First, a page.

Protecting wildlife and critical habitat should rank among the higher priorities of state government. Nature gifted us with outdoor assets that make Colorado a destination known and coveted around the globe.
Residents expect Colorado Parks and Wildlife, and the commission that governs it, to protect and maintain our natural assets, and it is neither simple nor cheap.
It becomes more difficult and expensive as the human population grows and places more demand on parks and populations of fish and other wildlife species.
Unlike a private-sector business, Parks and Wildlife is severely limited by state law in its ability to raise prices on fishing and hunting licenses, and other fees when necessary.
This stagnant pricing leaves the agency helpless to keep up with increasing demand and escalating costs.
A proposal in the Legislature called the "Hunting, Fishing and Access for Future Generations Act" would adjust fees and tie them to inflation going forward.
Constraints on the Parks and Wildlife commission's ability to raise fees has kept hunting and fishing prices stagnant since 2005, as population has soared and inflation has increased by 30 percent.
State park entry fees have not changed since 2010.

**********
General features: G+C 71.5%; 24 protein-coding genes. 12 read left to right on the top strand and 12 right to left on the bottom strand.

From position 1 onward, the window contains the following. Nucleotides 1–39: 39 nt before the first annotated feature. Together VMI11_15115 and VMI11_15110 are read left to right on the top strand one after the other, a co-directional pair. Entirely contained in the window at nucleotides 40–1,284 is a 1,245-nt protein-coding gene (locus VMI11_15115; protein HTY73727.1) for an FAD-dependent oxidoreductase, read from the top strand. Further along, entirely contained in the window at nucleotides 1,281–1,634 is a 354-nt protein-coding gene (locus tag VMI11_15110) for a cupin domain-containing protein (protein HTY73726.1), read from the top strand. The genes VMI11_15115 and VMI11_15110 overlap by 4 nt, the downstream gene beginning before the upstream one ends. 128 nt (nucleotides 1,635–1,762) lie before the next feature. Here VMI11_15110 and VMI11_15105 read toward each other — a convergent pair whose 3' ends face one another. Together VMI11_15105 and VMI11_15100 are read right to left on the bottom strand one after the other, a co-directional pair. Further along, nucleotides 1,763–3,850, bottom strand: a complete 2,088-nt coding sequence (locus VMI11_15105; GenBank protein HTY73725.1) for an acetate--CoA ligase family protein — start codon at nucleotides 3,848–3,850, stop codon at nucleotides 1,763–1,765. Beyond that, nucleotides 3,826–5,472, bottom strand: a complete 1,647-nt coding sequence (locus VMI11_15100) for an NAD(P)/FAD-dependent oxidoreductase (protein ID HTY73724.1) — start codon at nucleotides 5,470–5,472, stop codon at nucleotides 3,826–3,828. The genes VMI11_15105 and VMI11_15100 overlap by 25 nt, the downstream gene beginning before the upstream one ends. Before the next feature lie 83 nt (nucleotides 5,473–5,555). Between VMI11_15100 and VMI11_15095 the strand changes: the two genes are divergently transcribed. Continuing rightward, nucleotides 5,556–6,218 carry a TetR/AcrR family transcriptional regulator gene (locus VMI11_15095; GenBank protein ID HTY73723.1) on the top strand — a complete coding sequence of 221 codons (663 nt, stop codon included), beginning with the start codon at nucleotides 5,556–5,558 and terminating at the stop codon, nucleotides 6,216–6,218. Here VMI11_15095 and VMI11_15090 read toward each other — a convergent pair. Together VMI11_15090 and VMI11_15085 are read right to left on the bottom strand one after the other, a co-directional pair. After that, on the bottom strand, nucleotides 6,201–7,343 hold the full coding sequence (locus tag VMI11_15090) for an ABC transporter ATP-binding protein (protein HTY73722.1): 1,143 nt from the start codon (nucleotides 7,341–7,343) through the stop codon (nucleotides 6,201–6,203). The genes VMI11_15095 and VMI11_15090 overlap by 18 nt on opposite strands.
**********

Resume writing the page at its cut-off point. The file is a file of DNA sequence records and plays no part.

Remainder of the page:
To adjust for inflation and increasing demand on habitats and wildlife, the agency has cut or defunded 50 positions and reduced $40 million from its wildlife budget since 2009.
The austerity measures, which take a toll on residents and visitors, have not been enough. The bureaucracy's wildlife budget faces a projected deficit of nearly $30 million annually by 2025 and an annual parks deficit of $11 million.
All this means less attention to wildlife management and conservation at an expense of hunters, fishers and sensitive species.
It means less attention to management of recreation areas, less law enforcement on state lands, and diminishing maintenance of the state's outdoor amenities.
The bill would take the cost of an annual fishing license from $26 to $33. An elk tag would go from $45 to $53. After 2019, increases in fees would track with the Consumer Price Index, as they do with nonresident fees.
The money would help Parks and Wildlife invest in better hunter education, fishing programs, and provide grants for shooting ranges throughout the state. The agency would increase big game populations and protect wildlife with more highway game crossings. It would modernize hatcheries, and more. The agency has a great track record of using fees to serve those who pay them and those who simply enjoy seeing more healthy wildlife.
Colorado's wildlife and natural habitats don't manage themselves. They require professional care, at costs that constantly increase. Legislators should pass this bill and allow Parks and Wildlife professionals to continue protecting and improving our state.
The Gazette editorial board